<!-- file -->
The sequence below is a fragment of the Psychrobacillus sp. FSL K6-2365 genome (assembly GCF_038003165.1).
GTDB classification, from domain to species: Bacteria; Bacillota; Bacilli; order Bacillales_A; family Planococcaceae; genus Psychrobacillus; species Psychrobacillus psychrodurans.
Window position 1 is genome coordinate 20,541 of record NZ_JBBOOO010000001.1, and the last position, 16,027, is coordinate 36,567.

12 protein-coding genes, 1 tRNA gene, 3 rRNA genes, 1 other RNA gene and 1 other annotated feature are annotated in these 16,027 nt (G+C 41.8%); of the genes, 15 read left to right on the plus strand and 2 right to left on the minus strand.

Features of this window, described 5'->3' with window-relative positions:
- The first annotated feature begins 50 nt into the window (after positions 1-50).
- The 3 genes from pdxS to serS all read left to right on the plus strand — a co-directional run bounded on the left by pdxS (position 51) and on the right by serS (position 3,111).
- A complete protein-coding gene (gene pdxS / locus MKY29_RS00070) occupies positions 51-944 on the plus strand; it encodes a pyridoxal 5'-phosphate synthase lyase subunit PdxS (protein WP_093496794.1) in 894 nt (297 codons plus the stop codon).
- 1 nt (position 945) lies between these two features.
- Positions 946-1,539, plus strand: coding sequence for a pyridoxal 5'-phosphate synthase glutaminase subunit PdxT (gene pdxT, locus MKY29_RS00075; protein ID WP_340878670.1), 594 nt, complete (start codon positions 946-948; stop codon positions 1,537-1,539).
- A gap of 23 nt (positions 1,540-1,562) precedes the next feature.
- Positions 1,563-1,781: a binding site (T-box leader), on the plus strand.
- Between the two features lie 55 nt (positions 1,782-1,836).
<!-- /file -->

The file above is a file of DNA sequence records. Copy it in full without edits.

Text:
The sequence below is a fragment of the Psychrobacillus sp. FSL K6-2365 genome (assembly GCF_038003165.1).
GTDB classification, from domain to species: Bacteria; Bacillota; Bacilli; order Bacillales_A; family Planococcaceae; genus Psychrobacillus; species Psychrobacillus psychrodurans.
Window position 1 is genome coordinate 20,541 of record NZ_JBBOOO010000001.1, and the last position, 16,027, is coordinate 36,567.

12 protein-coding genes, 1 tRNA gene, 3 rRNA genes, 1 other RNA gene and 1 other annotated feature are annotated in these 16,027 nt (G+C 41.8%); of the genes, 15 read left to right on the plus strand and 2 right to left on the minus strand.

Features of this window, described 5'->3' with window-relative positions:
- The first annotated feature begins 50 nt into the window (after positions 1-50).
- The 3 genes from pdxS to serS all read left to right on the plus strand — a co-directional run bounded on the left by pdxS (position 51) and on the right by serS (position 3,111).
- A complete protein-coding gene (gene pdxS / locus MKY29_RS00070) occupies positions 51-944 on the plus strand; it encodes a pyridoxal 5'-phosphate synthase lyase subunit PdxS (protein WP_093496794.1) in 894 nt (297 codons plus the stop codon).
- 1 nt (position 945) lies between these two features.
- Positions 946-1,539, plus strand: coding sequence for a pyridoxal 5'-phosphate synthase glutaminase subunit PdxT (gene pdxT, locus MKY29_RS00075; protein ID WP_340878670.1), 594 nt, complete (start codon positions 946-948; stop codon positions 1,537-1,539).
- A gap of 23 nt (positions 1,540-1,562) precedes the next feature.
- Positions 1,563-1,781: a binding site (T-box leader), on the plus strand.
- Between the two features lie 55 nt (positions 1,782-1,836).